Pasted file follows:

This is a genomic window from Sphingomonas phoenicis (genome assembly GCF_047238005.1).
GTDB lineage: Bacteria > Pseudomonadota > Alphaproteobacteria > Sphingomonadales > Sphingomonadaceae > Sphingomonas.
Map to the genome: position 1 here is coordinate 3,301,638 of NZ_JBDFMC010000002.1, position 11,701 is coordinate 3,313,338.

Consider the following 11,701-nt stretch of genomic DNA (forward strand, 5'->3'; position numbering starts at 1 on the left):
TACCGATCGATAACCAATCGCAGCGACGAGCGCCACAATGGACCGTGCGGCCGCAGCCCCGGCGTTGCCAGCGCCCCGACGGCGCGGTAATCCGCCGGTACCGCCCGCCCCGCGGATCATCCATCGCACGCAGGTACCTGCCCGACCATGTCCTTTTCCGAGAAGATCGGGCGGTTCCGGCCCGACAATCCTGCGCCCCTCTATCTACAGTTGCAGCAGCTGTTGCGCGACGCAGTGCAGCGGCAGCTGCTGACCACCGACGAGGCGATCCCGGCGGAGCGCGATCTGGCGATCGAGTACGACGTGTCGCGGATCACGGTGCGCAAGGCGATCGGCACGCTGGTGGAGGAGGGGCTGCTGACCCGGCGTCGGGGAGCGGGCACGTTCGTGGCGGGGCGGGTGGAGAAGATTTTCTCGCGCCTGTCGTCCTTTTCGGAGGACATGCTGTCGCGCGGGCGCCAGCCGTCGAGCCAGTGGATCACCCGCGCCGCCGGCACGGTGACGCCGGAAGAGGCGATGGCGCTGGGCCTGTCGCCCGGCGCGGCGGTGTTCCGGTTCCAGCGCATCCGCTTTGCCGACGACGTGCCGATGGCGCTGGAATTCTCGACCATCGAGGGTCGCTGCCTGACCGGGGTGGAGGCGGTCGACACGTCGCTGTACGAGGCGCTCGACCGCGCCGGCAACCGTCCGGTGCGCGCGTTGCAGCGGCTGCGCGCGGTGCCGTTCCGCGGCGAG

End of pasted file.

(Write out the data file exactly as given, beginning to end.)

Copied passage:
This is a genomic window from Sphingomonas phoenicis (genome assembly GCF_047238005.1).
GTDB lineage: Bacteria > Pseudomonadota > Alphaproteobacteria > Sphingomonadales > Sphingomonadaceae > Sphingomonas.
Map to the genome: position 1 here is coordinate 3,301,638 of NZ_JBDFMC010000002.1, position 11,701 is coordinate 3,313,338.

Consider the following 11,701-nt stretch of genomic DNA (forward strand, 5'->3'; position numbering starts at 1 on the left):
TACCGATCGATAACCAATCGCAGCGACGAGCGCCACAATGGACCGTGCGGCCGCAGCCCCGGCGTTGCCAGCGCCCCGACGGCGCGGTAATCCGCCGGTACCGCCCGCCCCGCGGATCATCCATCGCACGCAGGTACCTGCCCGACCATGTCCTTTTCCGAGAAGATCGGGCGGTTCCGGCCCGACAATCCTGCGCCCCTCTATCTACAGTTGCAGCAGCTGTTGCGCGACGCAGTGCAGCGGCAGCTGCTGACCACCGACGAGGCGATCCCGGCGGAGCGCGATCTGGCGATCGAGTACGACGTGTCGCGGATCACGGTGCGCAAGGCGATCGGCACGCTGGTGGAGGAGGGGCTGCTGACCCGGCGTCGGGGAGCGGGCACGTTCGTGGCGGGGCGGGTGGAGAAGATTTTCTCGCGCCTGTCGTCCTTTTCGGAGGACATGCTGTCGCGCGGGCGCCAGCCGTCGAGCCAGTGGATCACCCGCGCCGCCGGCACGGTGACGCCGGAAGAGGCGATGGCGCTGGGCCTGTCGCCCGGCGCGGCGGTGTTCCGGTTCCAGCGCATCCGCTTTGCCGACGACGTGCCGATGGCGCTGGAATTCTCGACCATCGAGGGTCGCTGCCTGACCGGGGTGGAGGCGGTCGACACGTCGCTGTACGAGGCGCTCGACCGCGCCGGCAACCGTCCGGTGCGCGCGTTGCAGCGGCTGCGCGCGGTGCCGTTCCGCGGCGAG